In a Six Sox Knitalong post, someone mentioned Queen Kahuna's Crazy Toes & Heels Socks book on toe up socks done simultaneously. Since learning to knit socks toe up and also learning to knit socks simultaneously to get rid of SSS (second sock syndrome) was a challenge I had recently set for myself, I leapt at buying the book.
I skimmed the book when it first arrived. I had multiple projects on needles at the time, and did not have two free circs in the right sizes to even think about trying out the technique at that time. Well, today I remedied that. I indulged in two 24" Size 1 Addi turbo circulars at the Knit In at City Side Yarn Co. this afternoon. And this is what I created: Specifically, the yarn is Opal's Rainforest Collection Ladybug, on Size 1 circulars, at 8 st/inch. I initially thought I was matching up the point in the yarn repeats in the two socks, but obviously not. Since I do enjoy making things coordinate but not match, I decided to not sweat the striping matches.
The book is very detailed, and very visual. Lots of good photos, and very clear. Easy to follow what happens at each step. I really, really like the unique caston which winds up grafting itself together during the caston process. I am looking forward to a long knitting life with many toe up Queen Kahuna socks, all matching lengths and widths, all with partners made simultaneously. Thank you Queen Kahuna, and thank you to the knitter who suggested her book to me!
Once upon a time, there was a little mid-coast port in Maine called Belfast. Now every year in Belfast, the townfolk had a contest for decorating bears. And the townfolk saw that it was good, and showed off their bears every summer on the sidewalks and parking lots in town so that all could see their finery.
Well, October is a bit late for the bears, who have by and large already gone into hibernation, but we did find four of them still around. Five, actually, but one was knocked over and did not photograph well...
The hot dog bear.
The mama bear.
The rocket bear.
Some of the bears are upright - about three years ago one was a Harbor Master, complete with coastal map in her back pocket. There was a family of three bears on the beach sunning, a deep sea diving bear, a photographer bear, and even some bears with spiral bands cut out so one could see through them. Next summer, before the bears go into hibernation, I will try to get a more complete collection of photos of these unique bears to share.
This evening, I was able to spend time with a brand new group of spinners at City Side Yarn Co. . Tonight was the first meeting. There were a total of six wheels there, and all but two were different models, all but one being an Ashford.
There was an older gentleman there with his wife. His mother and aunt taught him to knit in his 40's, and to crochet. He went to this year's Common Ground Fair (see my earlier post on the fair), and watched a demo in drop spindle spinning. He went home and crafted himself a drop spindle, and taught himself how to spin. He even fashioned himself a distaff, and has taught himself how to ply. All the while, his wife was there, but she does not knit, crochet or spin!
A young woman came from an hour away to learn how to spin. She got a drop spindle and went to town - she likes thick yarn and instant gratification. She and the older gentleman got brief lessons on a wheel. I think we are all betting by next month both of them will own wheels. I wouldn't put it past the older gentleman to learn to build his own wheel!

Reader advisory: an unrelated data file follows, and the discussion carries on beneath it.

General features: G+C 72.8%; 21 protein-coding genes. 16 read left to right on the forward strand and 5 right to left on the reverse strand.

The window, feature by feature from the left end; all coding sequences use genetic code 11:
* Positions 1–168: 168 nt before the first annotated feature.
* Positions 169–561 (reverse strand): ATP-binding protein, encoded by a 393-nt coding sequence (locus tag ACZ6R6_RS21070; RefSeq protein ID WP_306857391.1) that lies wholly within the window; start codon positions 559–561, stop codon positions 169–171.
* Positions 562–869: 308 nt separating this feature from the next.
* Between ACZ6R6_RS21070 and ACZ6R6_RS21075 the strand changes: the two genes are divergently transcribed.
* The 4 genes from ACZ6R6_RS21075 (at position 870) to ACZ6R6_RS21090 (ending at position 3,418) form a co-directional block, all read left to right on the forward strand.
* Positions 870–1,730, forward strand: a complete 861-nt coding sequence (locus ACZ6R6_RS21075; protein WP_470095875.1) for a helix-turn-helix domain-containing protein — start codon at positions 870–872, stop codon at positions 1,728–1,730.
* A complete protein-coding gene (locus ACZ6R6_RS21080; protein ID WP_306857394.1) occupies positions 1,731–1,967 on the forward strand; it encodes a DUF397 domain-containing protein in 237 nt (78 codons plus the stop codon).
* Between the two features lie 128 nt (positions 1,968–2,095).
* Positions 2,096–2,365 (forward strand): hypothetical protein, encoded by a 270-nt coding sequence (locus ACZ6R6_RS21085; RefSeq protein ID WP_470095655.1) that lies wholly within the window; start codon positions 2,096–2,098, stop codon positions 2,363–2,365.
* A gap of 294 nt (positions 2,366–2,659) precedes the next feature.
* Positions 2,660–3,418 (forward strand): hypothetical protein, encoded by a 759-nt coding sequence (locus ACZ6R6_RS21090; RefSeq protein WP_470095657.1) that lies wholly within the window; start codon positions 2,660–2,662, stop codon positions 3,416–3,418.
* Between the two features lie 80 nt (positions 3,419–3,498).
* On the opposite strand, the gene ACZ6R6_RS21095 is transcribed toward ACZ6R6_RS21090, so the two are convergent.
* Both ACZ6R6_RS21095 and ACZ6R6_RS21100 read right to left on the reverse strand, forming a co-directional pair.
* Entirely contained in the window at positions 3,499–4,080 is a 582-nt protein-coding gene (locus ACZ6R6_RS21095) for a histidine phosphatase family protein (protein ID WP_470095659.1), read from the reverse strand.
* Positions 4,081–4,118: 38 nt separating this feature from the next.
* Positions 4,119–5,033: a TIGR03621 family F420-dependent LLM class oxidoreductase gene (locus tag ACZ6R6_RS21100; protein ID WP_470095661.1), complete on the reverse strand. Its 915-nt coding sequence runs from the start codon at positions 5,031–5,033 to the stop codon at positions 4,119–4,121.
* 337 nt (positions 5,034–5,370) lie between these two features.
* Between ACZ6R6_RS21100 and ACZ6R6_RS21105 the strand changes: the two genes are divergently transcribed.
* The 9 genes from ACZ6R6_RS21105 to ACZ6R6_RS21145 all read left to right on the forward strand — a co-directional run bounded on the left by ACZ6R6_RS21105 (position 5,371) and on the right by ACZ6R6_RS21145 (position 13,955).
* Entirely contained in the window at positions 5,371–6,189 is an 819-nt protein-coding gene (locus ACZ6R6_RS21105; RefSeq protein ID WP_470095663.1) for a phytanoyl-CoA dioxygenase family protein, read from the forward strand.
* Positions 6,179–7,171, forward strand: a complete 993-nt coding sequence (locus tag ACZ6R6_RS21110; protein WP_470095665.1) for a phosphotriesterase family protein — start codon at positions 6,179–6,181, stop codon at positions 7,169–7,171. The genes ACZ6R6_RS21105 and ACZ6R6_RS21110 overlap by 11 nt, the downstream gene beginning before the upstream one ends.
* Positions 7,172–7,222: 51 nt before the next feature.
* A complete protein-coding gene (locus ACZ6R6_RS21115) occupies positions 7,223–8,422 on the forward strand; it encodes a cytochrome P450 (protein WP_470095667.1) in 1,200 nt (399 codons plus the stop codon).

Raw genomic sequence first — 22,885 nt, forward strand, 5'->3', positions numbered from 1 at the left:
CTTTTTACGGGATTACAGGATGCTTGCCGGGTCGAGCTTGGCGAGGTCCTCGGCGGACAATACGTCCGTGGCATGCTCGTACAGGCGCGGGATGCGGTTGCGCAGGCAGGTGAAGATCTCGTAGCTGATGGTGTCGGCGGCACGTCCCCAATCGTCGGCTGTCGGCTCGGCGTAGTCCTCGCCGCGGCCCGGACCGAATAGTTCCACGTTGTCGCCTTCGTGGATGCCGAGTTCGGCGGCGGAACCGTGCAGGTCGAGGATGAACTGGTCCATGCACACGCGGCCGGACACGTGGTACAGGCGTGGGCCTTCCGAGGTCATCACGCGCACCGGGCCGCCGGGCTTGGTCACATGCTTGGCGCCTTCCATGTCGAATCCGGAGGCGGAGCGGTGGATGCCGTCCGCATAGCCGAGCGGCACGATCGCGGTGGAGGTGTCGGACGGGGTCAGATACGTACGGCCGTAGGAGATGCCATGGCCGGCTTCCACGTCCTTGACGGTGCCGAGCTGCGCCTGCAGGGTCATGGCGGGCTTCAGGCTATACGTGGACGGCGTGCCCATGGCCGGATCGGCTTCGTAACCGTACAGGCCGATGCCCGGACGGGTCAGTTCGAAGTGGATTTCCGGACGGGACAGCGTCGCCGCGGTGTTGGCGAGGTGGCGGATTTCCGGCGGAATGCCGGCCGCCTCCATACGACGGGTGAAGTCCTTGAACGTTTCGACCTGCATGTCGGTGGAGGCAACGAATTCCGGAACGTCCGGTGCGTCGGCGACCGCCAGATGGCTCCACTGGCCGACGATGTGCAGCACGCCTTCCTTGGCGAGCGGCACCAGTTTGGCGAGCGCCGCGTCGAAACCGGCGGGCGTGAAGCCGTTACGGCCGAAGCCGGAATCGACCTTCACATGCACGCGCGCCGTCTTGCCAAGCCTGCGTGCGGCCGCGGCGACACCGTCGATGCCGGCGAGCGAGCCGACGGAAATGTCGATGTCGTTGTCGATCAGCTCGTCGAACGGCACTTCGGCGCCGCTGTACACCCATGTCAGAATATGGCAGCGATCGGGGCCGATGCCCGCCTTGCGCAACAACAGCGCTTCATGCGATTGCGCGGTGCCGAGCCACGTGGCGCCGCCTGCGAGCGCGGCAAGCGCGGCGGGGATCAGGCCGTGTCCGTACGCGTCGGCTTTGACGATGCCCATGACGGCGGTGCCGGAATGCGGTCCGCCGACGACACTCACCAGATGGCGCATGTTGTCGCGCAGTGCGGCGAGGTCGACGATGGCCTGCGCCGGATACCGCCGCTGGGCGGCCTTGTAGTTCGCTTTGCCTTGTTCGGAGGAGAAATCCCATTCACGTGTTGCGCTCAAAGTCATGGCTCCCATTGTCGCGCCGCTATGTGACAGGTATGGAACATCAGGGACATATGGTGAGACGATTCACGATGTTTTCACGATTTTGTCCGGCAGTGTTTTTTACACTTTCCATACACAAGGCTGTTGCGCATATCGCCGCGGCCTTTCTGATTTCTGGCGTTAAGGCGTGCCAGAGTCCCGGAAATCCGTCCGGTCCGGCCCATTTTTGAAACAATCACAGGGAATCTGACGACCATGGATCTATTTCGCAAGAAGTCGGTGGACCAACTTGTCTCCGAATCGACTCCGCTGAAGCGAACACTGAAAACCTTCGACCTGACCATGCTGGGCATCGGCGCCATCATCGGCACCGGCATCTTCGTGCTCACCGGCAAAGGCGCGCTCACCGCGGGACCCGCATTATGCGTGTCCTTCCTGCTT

One of the spinners has been spinning for two years, and only spins laceweight stuff. She plies it as two-ply, and knits lace shawls from it. She says the Wow factor is wonderful when one can say they not only knit their lace shawl, but they spun the yarn as well.
I worked on my second colorway of the Lorna's Laces rovings I photographed earlier. This one is called Watercolor, I believe, and is quite lovely. I am really working at getting enough spin in it to be able to go really fine. Shortly, I should be able to do a WPI count for comparison. I'll photograph it in hank form when I get there....
I haven't quit blogging. I am just worn out. The floor refinishing went well, and uneventfully. The end result is beautiful. It did, however, show up where I need to do touchup painting, repair dog damage, etc. I love my dogs, but they do leave their trail.... Now we are beginning the process of removing the dust the sanding left behind, and returning furniture to the house. Restoration of normalcy seems a bit removed yet, unfortunately, and it is driving me crazy. Work is not cooperating, with ten hour days plus night call; It isn't leaving me with much energy to finish cleaning up and putting things away.
And we won't even go into trying to get my teenaged offspring to assist! LOL
Merlin's sweater is making progress again finally. I am now finished with the body of the sweater, and beginning on the lower portion of the sleeves. At the lower edge of the body, I did a 10% decrease, changed to needles two sizes smaller than the body, and knit for 2-2 1/2" then cast off for a rolled edge.
One of my co-workers liked the Shakespeare wool so well she wants me to knit her a sweater from it as well. So, I'll contact my LYS and see if they can get sufficient Shakespeare in Colorway 13 for me to knit Megan a sweater (she is the mother of the dog who is getting the Hunter Orange dog sweater).
Then, when Merlin is done, I will be back to finishing the fingerless glove-mitts for my No. 2 son (I have three sons and a daughter, ranging in age from 24 yrs to 13 yrs.) That will be followed by the dog sweater, followed by Christmas gifts. I have some thoughts batting around in my brain about the Christmas gifts, using my handspun, and will post those soon.